Progress on ViaCyte’s novel encapsulated cell therapy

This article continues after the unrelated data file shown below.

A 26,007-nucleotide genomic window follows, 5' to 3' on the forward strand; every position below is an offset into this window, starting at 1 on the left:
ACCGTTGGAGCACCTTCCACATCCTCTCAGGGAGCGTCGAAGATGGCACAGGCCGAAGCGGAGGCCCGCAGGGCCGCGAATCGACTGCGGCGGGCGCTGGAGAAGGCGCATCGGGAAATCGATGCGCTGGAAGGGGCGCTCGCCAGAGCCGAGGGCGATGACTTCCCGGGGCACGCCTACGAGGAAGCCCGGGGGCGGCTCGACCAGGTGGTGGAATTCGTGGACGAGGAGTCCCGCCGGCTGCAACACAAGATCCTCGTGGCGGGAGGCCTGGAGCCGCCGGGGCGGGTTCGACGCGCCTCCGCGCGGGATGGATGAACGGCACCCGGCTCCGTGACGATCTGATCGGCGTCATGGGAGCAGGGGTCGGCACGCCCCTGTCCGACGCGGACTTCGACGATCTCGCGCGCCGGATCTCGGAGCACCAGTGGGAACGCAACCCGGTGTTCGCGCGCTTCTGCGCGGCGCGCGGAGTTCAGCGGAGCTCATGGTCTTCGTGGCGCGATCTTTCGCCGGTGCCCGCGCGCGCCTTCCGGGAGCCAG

In February, JDRF announced it is providing additional milestone-based funding for the continued development of ViaCyte’s VC-01™ encapsulated cell therapy product candidate for the treatment of T1D. JDRF will fund up to $7 million to help ensure a rapid transition of the project into the clinical phase of development once ViaCyte’s investigational new drug application (IND) is filed with and accepted by the U.S. Food and Drug Administration (FDA). This commitment builds on JDRF’s previous support of ViaCyte’s preclinical development program focused on collecting the necessary animal safety and efficacy data to support introduction into clinical testing. ViaCyte’s innovative VC-01 product candidate is a cell replacement therapy that could transform the way individuals with T1D manage their disease by supplying an alternative source of insulin-producing cells with the potential to free individuals from a dependence on external insulin use. The product candidate uses pancreatic progenitor cells derived from a stem cell line, called PEC-01™ cells, which are encapsulated inside a semi-permeable device called the Encaptra® drug delivery system. Both the cells and the device are ViaCyte proprietary technologies. The resulting VC-01 product candidate is designed to be inserted under the skin where, after maturation of the PEC-01 cells into islet-like structures including beta cells, they are expected to produce insulin and other pancreatic hormones in response to blood glucose levels, similar in manner to that of normal islets in the pancreas. ViaCyte is planning to file an IND with the FDA soon to support initiation of clinical evaluation of the VC-01 product candidate before the end of 2014. The primary purpose of the first human study will be to establish that the product candidate is safe and well tolerated; however, efficacy will also be assessed. After initial safety is demonstrated in the first group of participants, ViaCyte plans to expand the trial to multiple clinical sites in the United States and Canada.